Logan K. Young presents a provocative piece on the work and ideas of Karlheinz Stockhausen. Discussing improvisation, composition, and his studies with the composer.
“I want to live there. And make you a workhorse for eternity.” (Bang the Bore at Supernormal, part 1)
Supernormal festival: reflections on massages, wildlife, advertising of vegan food, drinking, visual pendulums, naked people, my hair, crickets, defective tents, piles of poo, hardcore pornography in a forest… and there might be some mention of the music as well.
Team Sports, improvisers extraordinaire, share a few words with BtB about their philosophy of improvisation & their improvised philosophy.
Bang the Bore’s first fundraiser compilation, a 6cdr behemoth featuring music donated by John Butcher, Alvin Lucier, Astral Social Club, Mark Sanders, The A Band, Ashtray Navigations, Bolide and many, many more. Buy it here!
Stream, watch or download the first performance of Twelve Tapes: twelve C60 cassette tapes, each containing performances based around the note B, recorded live in enclosed, multi-storey and underground car parks. In performance, any number of these tapes may be played in any combination alongside any number of musicians playing any instrumentation.
The seventh and final part of Stephen Grasso’s treatise on London’s lost mythology finds the fatal flaw at the heart of plutocratic notions of ownership, adjudicates against the Enclosures Acts’ disempowerment of those outside the capitalist system and celebrates a visceral, animalistic humanism as an antidote to abusive authority.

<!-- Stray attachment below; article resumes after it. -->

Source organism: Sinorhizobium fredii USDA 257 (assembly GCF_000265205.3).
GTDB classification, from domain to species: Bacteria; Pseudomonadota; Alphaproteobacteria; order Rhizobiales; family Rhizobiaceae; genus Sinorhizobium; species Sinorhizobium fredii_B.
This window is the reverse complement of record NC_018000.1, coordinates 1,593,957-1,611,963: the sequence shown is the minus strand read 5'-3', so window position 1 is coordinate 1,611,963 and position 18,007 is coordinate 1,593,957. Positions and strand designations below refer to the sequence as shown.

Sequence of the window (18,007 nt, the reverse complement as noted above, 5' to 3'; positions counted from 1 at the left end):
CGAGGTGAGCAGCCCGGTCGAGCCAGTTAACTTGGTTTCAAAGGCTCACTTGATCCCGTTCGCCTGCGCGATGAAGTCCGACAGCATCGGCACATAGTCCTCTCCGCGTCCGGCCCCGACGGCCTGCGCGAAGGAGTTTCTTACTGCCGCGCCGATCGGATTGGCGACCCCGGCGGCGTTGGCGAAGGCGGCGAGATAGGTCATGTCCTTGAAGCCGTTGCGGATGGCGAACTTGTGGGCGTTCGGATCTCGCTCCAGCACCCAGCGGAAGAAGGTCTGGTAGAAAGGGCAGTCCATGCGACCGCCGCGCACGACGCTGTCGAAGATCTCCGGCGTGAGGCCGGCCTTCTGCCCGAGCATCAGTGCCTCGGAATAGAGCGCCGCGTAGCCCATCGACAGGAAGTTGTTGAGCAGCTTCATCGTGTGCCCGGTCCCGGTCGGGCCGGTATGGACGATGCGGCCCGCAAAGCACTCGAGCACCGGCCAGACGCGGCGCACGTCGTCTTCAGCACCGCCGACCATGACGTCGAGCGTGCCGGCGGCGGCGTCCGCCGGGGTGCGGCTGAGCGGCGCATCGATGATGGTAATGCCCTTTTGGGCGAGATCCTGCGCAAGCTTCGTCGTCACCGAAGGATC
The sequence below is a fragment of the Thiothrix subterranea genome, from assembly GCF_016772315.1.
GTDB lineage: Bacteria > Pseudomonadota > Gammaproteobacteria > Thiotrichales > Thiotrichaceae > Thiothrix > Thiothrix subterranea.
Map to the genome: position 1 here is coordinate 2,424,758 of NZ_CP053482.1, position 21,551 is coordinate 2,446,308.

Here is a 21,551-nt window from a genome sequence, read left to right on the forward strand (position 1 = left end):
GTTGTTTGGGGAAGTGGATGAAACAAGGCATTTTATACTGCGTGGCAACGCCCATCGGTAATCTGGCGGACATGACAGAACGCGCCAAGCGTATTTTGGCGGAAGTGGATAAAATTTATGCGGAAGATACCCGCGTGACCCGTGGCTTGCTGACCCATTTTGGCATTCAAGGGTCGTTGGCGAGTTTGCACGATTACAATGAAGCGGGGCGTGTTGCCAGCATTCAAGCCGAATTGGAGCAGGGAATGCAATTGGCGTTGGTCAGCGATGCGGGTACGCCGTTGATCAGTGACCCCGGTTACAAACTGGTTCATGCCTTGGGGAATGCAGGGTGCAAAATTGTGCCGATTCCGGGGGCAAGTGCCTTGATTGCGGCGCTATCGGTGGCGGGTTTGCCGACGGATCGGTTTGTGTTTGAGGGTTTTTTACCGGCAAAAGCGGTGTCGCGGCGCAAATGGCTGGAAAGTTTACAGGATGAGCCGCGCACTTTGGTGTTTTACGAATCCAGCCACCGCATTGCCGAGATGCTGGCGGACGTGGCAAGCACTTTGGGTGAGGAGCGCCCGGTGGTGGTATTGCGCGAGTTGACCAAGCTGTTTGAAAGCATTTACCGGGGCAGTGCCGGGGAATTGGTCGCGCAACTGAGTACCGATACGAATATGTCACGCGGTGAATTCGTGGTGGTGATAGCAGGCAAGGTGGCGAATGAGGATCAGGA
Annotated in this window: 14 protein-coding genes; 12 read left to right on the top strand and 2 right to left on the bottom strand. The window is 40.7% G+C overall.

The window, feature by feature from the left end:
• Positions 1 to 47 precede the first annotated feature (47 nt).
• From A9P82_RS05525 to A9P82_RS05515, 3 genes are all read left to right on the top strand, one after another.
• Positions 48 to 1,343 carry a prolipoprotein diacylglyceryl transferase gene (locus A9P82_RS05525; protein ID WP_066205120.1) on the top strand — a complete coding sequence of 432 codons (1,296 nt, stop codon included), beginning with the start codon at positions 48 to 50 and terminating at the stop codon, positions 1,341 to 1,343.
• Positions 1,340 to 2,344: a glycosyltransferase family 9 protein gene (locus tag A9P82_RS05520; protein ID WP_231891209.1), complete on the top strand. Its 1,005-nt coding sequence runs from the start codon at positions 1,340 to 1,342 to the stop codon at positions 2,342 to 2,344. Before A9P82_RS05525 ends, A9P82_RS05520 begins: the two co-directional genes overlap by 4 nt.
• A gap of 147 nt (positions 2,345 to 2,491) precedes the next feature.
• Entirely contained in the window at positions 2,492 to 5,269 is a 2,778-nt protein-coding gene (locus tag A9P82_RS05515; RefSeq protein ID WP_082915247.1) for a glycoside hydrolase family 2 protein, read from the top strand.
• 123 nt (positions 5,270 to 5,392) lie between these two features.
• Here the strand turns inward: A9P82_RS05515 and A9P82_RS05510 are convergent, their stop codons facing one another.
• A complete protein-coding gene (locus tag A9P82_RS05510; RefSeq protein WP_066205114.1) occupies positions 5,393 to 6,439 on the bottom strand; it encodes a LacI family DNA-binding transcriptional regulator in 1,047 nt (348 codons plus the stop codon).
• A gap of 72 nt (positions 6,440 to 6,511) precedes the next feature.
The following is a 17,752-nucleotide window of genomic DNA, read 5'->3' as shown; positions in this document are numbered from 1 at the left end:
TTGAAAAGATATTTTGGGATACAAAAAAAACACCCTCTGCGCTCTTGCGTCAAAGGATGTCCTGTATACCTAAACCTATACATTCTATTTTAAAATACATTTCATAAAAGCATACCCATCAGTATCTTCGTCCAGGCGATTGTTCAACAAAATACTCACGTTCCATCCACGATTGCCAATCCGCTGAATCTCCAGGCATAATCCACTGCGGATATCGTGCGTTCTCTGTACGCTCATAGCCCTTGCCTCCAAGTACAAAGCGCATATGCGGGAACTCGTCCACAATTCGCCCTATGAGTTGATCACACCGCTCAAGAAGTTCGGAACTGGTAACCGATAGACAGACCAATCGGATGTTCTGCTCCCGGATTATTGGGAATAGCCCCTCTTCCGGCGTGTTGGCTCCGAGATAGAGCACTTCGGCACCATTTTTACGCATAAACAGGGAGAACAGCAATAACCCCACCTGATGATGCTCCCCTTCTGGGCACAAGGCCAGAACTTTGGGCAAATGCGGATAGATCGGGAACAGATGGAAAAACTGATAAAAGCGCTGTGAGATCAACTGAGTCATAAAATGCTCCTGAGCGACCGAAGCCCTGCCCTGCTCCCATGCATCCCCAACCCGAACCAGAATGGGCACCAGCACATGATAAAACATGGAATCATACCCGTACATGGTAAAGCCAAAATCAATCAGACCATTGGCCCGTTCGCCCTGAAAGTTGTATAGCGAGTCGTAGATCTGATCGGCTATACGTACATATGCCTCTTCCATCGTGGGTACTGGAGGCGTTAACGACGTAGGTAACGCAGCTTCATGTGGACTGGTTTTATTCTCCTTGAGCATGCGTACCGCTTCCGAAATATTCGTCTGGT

Leaving behind the mythic skylines of the ever encroaching city, part six of Stephen Grasso’s adventures in the darker seams of London bridges the liminal space over the Thames, awakens the life-giving goddess of the river and exposes the veneration of ancestral bones in South London as modern magic echoes the past.
In the fifth part of his account of legendary London, Stephen Grasso excavates the ancient significance of the London Stone, proclaims the city’s history of violent resistance to abusive authority and ignites Christopher Wren’s Monument to the Great Fire of London as a beacon of both hope and the regenerative power of purifying fire.
Listen to an audio recording of Ben Piekut and the music students of Southampton University asking John Butcher and Mark Sanders questions about improvised music at the Turner Sims in February 2011.
Part four of Stephen Grasso’s psychoarchaeological excavation of London charts the mysterious vaults beneath the Bank of England, discerns the old ghosts of England channelled in contemporary protest theatre and sounds a rallying cry in the battle to reclaim our sacred space.